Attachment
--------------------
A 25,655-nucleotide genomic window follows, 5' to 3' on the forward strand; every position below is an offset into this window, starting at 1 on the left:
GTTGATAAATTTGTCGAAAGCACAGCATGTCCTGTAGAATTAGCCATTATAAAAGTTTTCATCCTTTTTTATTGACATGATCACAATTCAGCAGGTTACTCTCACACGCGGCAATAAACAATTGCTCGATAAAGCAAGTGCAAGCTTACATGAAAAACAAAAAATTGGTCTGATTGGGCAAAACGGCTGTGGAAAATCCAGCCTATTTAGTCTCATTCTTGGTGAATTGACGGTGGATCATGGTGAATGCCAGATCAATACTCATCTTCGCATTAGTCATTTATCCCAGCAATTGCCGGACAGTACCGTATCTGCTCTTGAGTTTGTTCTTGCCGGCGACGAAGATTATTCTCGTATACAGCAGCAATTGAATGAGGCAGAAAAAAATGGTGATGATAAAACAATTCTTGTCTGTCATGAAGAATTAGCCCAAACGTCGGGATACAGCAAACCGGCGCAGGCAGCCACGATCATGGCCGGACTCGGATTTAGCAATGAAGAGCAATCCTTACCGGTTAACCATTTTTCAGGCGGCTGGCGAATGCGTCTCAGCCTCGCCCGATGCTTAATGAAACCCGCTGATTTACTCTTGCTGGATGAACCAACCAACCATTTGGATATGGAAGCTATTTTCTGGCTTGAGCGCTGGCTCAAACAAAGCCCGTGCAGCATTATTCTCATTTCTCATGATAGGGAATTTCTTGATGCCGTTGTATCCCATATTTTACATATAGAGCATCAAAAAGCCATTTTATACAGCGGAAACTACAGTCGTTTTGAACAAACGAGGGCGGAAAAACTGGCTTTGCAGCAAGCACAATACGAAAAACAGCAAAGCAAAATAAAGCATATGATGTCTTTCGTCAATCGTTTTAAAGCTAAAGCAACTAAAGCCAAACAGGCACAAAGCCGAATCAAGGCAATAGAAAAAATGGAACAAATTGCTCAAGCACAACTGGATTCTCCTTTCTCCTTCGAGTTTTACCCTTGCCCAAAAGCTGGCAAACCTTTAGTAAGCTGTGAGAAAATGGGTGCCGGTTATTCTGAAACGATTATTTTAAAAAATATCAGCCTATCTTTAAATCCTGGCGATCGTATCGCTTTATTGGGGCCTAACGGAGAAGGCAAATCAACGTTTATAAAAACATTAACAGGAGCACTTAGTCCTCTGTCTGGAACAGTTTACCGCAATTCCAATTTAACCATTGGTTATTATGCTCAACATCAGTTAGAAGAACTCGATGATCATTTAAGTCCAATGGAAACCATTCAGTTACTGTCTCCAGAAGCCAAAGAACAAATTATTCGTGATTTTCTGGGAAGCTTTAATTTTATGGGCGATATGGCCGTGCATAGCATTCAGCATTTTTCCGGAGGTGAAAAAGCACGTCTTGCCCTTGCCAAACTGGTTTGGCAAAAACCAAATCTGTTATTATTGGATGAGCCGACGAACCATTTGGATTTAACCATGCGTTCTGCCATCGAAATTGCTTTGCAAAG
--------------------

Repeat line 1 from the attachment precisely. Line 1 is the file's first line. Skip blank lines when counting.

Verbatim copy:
A 25,655-nucleotide genomic window follows, 5' to 3' on the forward strand; every position below is an offset into this window, starting at 1 on the left: